Holly Day

Next time I have my period, I am not touching a single dirty dish

I am not cooking food for anyone, and boy, you’d better leave me the fuck alone

because that’s what God wants. And instead of me sleeping out in the garage,

you can take your fucking tent out back and I’ll have the house until I’m clean

because I’m already slept in our bed once while I had my period

so God says its mine until I’m safe again.

Since I’m not going to not touch things in the house while I’m on the rag, be prepared

to do a thorough housecleaning when you come back into the house.

You probably want to go grocery shopping and get some clean food

because I was definitely rummaging around the fridge while I had my period

and probably spread all sorts of magical vagina cooties all over the produce.

I’m just trying to accommodate any special beliefs you might have regarding

the mysteries of womanhood, and I appreciate you letting me know

how filthy my body is and how my time of the month ruins everything.

Holly Day

There’s a sad lady at work and I tell her she should cheer up

no one wants to hear a sad voice on the phone when they call up

no one wants to walk by her cubicle and see a sad face. I tell her

there’s a fresh pot of coffee in the break room, she should have a cup

it’ll perk her right up.

She starts to tell me about how she misses her baby at home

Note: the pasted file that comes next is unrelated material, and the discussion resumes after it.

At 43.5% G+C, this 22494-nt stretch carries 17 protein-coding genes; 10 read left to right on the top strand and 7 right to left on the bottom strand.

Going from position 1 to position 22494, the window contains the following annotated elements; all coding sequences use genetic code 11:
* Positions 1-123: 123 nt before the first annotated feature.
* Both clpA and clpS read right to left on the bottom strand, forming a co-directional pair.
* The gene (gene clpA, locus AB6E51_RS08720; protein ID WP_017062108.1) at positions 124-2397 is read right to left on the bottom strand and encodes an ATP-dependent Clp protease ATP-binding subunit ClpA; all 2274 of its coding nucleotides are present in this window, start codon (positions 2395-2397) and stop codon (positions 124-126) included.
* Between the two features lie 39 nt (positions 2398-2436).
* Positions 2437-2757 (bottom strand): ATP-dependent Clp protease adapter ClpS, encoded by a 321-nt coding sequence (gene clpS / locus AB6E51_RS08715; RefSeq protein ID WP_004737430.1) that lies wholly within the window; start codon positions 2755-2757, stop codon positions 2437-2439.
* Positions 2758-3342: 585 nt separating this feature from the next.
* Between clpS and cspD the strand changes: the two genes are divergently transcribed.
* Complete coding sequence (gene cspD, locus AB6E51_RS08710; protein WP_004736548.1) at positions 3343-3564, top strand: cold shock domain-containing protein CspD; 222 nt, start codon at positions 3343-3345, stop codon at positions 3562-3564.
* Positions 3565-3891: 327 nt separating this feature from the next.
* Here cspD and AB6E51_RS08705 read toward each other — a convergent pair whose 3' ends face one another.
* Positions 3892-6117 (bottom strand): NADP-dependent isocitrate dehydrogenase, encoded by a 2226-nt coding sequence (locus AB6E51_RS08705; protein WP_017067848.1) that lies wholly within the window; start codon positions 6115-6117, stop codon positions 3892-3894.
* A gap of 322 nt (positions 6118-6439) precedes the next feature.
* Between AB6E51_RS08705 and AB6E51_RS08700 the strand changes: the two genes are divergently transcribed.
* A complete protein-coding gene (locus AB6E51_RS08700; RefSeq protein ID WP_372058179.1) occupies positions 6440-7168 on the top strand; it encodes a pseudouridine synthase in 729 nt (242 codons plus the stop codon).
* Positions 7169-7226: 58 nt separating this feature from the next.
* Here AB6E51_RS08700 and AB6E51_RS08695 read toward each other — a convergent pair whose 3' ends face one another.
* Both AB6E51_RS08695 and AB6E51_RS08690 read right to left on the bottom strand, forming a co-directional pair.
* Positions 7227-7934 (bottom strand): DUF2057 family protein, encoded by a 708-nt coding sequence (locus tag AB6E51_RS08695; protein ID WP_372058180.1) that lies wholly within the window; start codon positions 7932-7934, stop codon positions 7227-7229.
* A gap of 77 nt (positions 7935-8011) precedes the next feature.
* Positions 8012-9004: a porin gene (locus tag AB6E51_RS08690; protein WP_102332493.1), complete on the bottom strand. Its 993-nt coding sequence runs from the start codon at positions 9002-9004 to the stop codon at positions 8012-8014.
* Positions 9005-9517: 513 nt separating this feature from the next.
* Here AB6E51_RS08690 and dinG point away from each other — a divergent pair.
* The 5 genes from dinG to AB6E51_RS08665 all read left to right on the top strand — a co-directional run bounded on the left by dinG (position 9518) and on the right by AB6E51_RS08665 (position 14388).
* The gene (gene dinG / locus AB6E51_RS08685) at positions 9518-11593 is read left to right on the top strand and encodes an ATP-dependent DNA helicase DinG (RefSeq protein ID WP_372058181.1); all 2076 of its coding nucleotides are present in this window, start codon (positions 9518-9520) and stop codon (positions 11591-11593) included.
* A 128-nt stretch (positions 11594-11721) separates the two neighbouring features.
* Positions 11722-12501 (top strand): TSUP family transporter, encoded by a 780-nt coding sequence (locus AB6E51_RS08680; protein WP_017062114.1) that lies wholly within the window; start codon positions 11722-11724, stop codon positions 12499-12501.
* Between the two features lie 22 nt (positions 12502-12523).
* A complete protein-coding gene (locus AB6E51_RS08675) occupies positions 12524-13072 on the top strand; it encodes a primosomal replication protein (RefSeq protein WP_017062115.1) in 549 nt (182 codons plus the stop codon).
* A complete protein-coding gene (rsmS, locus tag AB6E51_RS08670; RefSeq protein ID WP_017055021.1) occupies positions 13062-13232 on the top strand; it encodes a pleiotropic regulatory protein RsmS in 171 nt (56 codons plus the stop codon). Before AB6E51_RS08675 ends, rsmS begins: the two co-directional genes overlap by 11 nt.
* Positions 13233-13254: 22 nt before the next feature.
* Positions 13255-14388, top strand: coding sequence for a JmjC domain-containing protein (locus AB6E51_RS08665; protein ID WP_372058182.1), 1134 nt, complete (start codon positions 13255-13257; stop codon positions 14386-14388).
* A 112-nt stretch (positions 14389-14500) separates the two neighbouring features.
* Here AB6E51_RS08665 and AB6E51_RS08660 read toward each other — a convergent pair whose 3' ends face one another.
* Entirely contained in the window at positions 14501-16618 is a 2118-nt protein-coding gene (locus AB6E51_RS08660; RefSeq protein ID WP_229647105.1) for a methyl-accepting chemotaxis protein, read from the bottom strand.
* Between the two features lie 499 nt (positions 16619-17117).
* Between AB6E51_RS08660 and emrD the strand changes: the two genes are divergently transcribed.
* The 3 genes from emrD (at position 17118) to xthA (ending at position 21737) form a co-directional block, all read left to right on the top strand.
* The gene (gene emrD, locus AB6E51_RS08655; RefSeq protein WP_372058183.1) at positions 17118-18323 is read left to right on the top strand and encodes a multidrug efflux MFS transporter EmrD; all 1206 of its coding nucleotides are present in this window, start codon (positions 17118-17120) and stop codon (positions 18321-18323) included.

she just had him a few weeks ago, but because she’s just a temp

she can’t take the time off to stay at home with him

her boyfriend’s at home watching her baby, she hopes

everything’s okay, I ask her

if she wants me to bring her a cup of coffee because I’m going back there


When I bring her her coffee back she’s still sad looking, and I give her the cup

and she says “thank you” but she doesn’t mean it, there’s no smile.

I want to tell her that it’s much easier to keep a man when you look happy

and if this is how she looks when she goes home, there’s a chance

she might come home one day to find a note and an empty house

but I stop myself because these thoughts are for me only.

All day long, I sneak peeks at her to see

if I can catch her looking cheerful, listen to her voice when she talks on the phone

and she says the words right but her voice is too full of thoughts

customers gotta know something’s wrong with the woman when they call us up.

During lunch, I ask some of the other ladies how long this temp’s going to be with us

tiptoe around how she’s just really bringing me down

and I’m so relieved when they say this is her last day.

Holly Day

The insurance salesman walks us through the funeral process

tells us they will pay for any kind of funeral we want

when my husband dies. “Any kind,” she says, then winks at my husband

as if to say she knows he’s a humble man, he won’t want

some New Orleans-style funeral, a horse-drawn carriage dragging his coffin

down the street, anything more complicated than

maybe an open-casket wake with coffee and sandwiches in the corner.

“We only do this for employees at your level of seniority,” she adds

as if implying that I, too, might want to jump in on that free funeral plan

and I look like someone who might insist the company pay for more

than just a hole in the ground and a bouquet of cheap flowers.

I nod and smile politely because honestly,

I don’t give a damn what’s done with my body when I’m gone,